Let's say we are taking $n$ samples from a uniform distribution, that spans from $0$ to $1$. According to the central limit theorem, the mean of the $n$ samples will follow a normal distribution with the mean at $0.5$.

What I want to figure out is how to get the distribution of the mean of those $n$ samples, without resorting to a central limit theorem; for example the central limit theorem can't be used when $n=2$.

I fruitlessly tried to figure this out on my own. I started with $n=2$, thinking that if I can figure it for this $n$, I will be able to generalize to larger $n$. With sample mean being $S = \frac{X_{1} + X_{2}}{2}$, I realized that the hardest part is figuring out how to get the sum in $S$. So, instead of trying to figure out what distribution $S$ will follow, I decided to find the distribution of $Z=X_{1} + X_{2}$.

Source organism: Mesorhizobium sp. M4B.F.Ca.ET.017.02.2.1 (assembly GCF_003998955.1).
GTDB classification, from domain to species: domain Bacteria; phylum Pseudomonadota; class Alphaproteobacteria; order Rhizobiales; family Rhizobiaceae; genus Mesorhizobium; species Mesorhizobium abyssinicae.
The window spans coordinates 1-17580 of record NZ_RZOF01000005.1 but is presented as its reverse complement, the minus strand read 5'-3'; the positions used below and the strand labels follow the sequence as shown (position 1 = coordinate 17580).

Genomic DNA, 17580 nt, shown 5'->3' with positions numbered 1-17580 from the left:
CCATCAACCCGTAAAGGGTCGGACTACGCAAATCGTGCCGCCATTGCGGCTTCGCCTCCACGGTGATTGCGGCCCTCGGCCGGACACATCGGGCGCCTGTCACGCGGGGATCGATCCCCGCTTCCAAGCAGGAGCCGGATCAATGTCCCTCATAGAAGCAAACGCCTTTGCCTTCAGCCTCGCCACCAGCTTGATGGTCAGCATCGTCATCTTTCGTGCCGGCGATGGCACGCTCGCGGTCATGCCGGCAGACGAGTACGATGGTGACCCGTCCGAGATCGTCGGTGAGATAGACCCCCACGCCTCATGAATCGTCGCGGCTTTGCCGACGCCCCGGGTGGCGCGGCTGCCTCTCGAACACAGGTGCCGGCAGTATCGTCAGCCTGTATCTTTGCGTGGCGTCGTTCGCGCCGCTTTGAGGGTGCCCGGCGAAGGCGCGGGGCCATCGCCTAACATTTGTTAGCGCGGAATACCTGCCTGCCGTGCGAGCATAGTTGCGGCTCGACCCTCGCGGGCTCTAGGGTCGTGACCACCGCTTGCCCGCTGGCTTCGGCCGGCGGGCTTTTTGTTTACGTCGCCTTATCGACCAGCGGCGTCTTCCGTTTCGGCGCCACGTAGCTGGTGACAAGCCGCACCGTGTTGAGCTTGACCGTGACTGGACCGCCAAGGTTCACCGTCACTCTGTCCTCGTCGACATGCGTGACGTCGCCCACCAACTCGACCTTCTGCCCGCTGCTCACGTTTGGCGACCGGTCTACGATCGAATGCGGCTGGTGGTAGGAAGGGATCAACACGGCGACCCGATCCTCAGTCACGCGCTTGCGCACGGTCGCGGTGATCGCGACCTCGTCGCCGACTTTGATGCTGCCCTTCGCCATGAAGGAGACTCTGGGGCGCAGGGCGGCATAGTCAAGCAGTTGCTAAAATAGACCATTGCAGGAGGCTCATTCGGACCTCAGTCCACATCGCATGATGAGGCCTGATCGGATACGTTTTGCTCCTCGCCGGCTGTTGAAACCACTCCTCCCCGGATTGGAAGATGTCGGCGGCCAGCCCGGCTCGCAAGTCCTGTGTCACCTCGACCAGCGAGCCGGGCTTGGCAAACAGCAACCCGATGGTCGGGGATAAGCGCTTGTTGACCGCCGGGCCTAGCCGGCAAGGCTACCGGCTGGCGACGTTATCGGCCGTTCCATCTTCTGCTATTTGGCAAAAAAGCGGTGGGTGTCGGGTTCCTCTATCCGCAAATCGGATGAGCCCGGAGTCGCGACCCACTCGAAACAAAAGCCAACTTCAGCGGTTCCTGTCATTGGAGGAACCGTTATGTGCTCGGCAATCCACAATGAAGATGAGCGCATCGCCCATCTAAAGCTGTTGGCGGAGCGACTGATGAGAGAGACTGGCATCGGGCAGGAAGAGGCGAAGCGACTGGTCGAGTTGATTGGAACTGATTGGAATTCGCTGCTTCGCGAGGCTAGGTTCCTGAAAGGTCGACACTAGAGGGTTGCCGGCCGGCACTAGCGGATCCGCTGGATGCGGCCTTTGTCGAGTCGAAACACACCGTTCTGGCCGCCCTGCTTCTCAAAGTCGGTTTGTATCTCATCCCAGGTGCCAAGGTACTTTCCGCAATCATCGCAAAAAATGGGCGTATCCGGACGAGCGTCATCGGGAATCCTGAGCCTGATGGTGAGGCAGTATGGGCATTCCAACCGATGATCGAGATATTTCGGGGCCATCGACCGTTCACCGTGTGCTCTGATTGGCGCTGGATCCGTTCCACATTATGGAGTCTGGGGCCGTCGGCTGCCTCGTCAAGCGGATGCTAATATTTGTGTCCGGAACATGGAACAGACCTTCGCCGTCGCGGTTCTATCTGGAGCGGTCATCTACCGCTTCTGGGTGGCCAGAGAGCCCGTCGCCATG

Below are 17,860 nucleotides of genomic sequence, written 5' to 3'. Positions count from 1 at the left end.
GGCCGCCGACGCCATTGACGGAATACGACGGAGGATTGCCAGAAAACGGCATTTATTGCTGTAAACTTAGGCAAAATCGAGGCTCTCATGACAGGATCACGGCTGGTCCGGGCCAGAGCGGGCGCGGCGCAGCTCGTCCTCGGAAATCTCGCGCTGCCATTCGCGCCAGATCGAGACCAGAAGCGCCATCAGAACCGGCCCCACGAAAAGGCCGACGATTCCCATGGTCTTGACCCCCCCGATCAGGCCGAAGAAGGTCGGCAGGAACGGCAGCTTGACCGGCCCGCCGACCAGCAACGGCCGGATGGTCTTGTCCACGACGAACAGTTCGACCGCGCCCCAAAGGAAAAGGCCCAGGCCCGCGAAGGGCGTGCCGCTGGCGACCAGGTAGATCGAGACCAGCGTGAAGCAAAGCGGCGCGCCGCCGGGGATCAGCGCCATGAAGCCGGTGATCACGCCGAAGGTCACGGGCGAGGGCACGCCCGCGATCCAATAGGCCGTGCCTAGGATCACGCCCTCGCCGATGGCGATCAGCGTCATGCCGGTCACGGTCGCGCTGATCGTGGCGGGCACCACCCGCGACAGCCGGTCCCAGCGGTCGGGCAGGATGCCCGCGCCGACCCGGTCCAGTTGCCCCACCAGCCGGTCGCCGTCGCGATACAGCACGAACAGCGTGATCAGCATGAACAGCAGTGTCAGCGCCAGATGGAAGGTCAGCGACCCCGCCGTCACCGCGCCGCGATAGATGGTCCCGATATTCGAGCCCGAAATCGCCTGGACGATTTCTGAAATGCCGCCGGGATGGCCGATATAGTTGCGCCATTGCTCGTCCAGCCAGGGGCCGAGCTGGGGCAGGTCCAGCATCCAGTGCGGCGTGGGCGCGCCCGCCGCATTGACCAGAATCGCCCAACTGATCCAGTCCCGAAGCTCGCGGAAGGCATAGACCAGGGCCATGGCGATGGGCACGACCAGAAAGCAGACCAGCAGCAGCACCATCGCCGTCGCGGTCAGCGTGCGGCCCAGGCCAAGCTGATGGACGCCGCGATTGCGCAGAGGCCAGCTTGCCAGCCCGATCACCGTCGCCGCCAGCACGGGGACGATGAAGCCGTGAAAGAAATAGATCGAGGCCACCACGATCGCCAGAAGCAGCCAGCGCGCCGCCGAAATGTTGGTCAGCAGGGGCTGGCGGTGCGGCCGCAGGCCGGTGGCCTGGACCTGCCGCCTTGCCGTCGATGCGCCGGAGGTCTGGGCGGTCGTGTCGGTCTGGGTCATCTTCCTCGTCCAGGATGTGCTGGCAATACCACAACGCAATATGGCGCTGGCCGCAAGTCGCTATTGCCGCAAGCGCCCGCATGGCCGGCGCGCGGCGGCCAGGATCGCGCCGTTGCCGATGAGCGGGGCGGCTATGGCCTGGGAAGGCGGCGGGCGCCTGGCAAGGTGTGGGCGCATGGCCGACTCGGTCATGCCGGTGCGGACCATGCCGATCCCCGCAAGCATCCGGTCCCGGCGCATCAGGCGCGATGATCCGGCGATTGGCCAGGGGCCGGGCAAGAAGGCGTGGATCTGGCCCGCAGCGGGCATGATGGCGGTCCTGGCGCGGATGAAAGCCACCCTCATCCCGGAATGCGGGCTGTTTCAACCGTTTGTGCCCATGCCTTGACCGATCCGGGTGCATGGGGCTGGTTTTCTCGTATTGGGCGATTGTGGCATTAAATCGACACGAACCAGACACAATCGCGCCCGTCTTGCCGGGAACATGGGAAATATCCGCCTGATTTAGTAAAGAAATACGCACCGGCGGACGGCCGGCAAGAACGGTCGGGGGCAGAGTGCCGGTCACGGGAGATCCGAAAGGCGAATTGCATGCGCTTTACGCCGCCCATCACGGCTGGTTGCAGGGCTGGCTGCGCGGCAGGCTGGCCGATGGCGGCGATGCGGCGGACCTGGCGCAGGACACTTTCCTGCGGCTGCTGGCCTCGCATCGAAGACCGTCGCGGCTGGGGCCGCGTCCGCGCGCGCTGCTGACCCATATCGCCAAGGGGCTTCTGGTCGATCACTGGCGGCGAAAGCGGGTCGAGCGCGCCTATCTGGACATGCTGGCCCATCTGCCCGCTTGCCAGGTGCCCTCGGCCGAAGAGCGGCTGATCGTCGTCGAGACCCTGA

Next, I started thinking that Z could be imagined as a 3D space, with $x_{1}$ along one axis, $x_{2}$ along the other, and the value of the distribution being uniformly at $1$.

But what I need is a distribution of $Z$, which will be proportionate to the number of ways a certain $z$ can be attained from a sum of $x_1$ and $x_2$. There are less ways to get $x_1+x_2=0.01$, than there are for $x_1+x_2=1$.

This is were I got stumped.

PS. I'm looking for an answer generalizable to any $n$, not just $n=2$